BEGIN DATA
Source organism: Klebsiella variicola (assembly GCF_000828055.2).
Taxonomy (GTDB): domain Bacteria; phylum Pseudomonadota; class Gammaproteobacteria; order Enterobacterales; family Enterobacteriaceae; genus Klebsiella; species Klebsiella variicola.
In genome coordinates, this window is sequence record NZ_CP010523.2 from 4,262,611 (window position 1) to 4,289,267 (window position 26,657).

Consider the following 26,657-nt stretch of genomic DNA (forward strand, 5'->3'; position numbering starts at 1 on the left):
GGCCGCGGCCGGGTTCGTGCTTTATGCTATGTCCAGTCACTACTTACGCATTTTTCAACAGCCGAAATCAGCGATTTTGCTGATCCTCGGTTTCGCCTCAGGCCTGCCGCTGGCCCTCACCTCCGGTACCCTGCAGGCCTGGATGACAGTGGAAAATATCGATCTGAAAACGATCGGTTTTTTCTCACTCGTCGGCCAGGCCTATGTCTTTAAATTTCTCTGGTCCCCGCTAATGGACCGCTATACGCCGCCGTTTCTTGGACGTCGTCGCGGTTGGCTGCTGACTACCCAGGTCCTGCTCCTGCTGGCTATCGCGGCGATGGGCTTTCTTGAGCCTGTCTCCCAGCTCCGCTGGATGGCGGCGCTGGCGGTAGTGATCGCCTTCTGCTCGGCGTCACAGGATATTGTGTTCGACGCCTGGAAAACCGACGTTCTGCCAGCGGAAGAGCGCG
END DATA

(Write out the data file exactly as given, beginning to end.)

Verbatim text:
Source organism: Klebsiella variicola (assembly GCF_000828055.2).
Taxonomy (GTDB): domain Bacteria; phylum Pseudomonadota; class Gammaproteobacteria; order Enterobacterales; family Enterobacteriaceae; genus Klebsiella; species Klebsiella variicola.
In genome coordinates, this window is sequence record NZ_CP010523.2 from 4,262,611 (window position 1) to 4,289,267 (window position 26,657).

Consider the following 26,657-nt stretch of genomic DNA (forward strand, 5'->3'; position numbering starts at 1 on the left):
GGCCGCGGCCGGGTTCGTGCTTTATGCTATGTCCAGTCACTACTTACGCATTTTTCAACAGCCGAAATCAGCGATTTTGCTGATCCTCGGTTTCGCCTCAGGCCTGCCGCTGGCCCTCACCTCCGGTACCCTGCAGGCCTGGATGACAGTGGAAAATATCGATCTGAAAACGATCGGTTTTTTCTCACTCGTCGGCCAGGCCTATGTCTTTAAATTTCTCTGGTCCCCGCTAATGGACCGCTATACGCCGCCGTTTCTTGGACGTCGTCGCGGTTGGCTGCTGACTACCCAGGTCCTGCTCCTGCTGGCTATCGCGGCGATGGGCTTTCTTGAGCCTGTCTCCCAGCTCCGCTGGATGGCGGCGCTGGCGGTAGTGATCGCCTTCTGCTCGGCGTCACAGGATATTGTGTTCGACGCCTGGAAAACCGACGTTCTGCCAGCGGAAGAGCGCG